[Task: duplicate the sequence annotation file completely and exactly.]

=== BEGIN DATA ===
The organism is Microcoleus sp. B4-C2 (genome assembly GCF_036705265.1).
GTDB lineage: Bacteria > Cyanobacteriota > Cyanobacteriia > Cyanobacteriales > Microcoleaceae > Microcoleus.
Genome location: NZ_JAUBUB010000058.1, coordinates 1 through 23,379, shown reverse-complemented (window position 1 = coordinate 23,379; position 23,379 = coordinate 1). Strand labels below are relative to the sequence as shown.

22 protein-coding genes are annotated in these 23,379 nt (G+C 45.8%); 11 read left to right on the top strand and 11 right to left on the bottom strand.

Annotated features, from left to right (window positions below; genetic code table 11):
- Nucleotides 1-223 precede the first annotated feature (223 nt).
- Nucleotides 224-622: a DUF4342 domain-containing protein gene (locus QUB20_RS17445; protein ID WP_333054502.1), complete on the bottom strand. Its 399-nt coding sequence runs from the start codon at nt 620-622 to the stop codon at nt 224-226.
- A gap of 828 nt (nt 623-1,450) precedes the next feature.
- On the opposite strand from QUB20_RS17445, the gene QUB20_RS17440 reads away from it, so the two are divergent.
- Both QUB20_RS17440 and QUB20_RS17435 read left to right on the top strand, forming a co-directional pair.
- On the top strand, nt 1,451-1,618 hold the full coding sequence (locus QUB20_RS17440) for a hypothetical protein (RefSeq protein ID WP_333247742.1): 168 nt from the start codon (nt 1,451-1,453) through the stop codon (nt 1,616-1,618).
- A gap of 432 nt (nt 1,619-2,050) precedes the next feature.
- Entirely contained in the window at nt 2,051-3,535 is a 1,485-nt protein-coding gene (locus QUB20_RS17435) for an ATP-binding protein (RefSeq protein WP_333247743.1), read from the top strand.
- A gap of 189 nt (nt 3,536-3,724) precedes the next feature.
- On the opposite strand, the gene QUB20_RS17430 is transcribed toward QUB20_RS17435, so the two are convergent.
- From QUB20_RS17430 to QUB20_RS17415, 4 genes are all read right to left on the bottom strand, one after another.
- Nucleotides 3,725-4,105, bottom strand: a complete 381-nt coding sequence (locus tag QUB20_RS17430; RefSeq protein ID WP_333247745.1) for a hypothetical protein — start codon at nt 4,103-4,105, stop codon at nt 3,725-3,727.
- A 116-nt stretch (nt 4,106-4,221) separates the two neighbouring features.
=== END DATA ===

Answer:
The organism is Microcoleus sp. B4-C2 (genome assembly GCF_036705265.1).
GTDB lineage: Bacteria > Cyanobacteriota > Cyanobacteriia > Cyanobacteriales > Microcoleaceae > Microcoleus.
Genome location: NZ_JAUBUB010000058.1, coordinates 1 through 23,379, shown reverse-complemented (window position 1 = coordinate 23,379; position 23,379 = coordinate 1). Strand labels below are relative to the sequence as shown.

22 protein-coding genes are annotated in these 23,379 nt (G+C 45.8%); 11 read left to right on the top strand and 11 right to left on the bottom strand.

Annotated features, from left to right (window positions below; genetic code table 11):
- Nucleotides 1-223 precede the first annotated feature (223 nt).
- Nucleotides 224-622: a DUF4342 domain-containing protein gene (locus QUB20_RS17445; protein ID WP_333054502.1), complete on the bottom strand. Its 399-nt coding sequence runs from the start codon at nt 620-622 to the stop codon at nt 224-226.
- A gap of 828 nt (nt 623-1,450) precedes the next feature.
- On the opposite strand from QUB20_RS17445, the gene QUB20_RS17440 reads away from it, so the two are divergent.
- Both QUB20_RS17440 and QUB20_RS17435 read left to right on the top strand, forming a co-directional pair.
- On the top strand, nt 1,451-1,618 hold the full coding sequence (locus QUB20_RS17440) for a hypothetical protein (RefSeq protein ID WP_333247742.1): 168 nt from the start codon (nt 1,451-1,453) through the stop codon (nt 1,616-1,618).
- A gap of 432 nt (nt 1,619-2,050) precedes the next feature.
- Entirely contained in the window at nt 2,051-3,535 is a 1,485-nt protein-coding gene (locus QUB20_RS17435) for an ATP-binding protein (RefSeq protein WP_333247743.1), read from the top strand.
- A gap of 189 nt (nt 3,536-3,724) precedes the next feature.
- On the opposite strand, the gene QUB20_RS17430 is transcribed toward QUB20_RS17435, so the two are convergent.
- From QUB20_RS17430 to QUB20_RS17415, 4 genes are all read right to left on the bottom strand, one after another.
- Nucleotides 3,725-4,105, bottom strand: a complete 381-nt coding sequence (locus tag QUB20_RS17430; RefSeq protein ID WP_333247745.1) for a hypothetical protein — start codon at nt 4,103-4,105, stop codon at nt 3,725-3,727.
- A 116-nt stretch (nt 4,106-4,221) separates the two neighbouring features.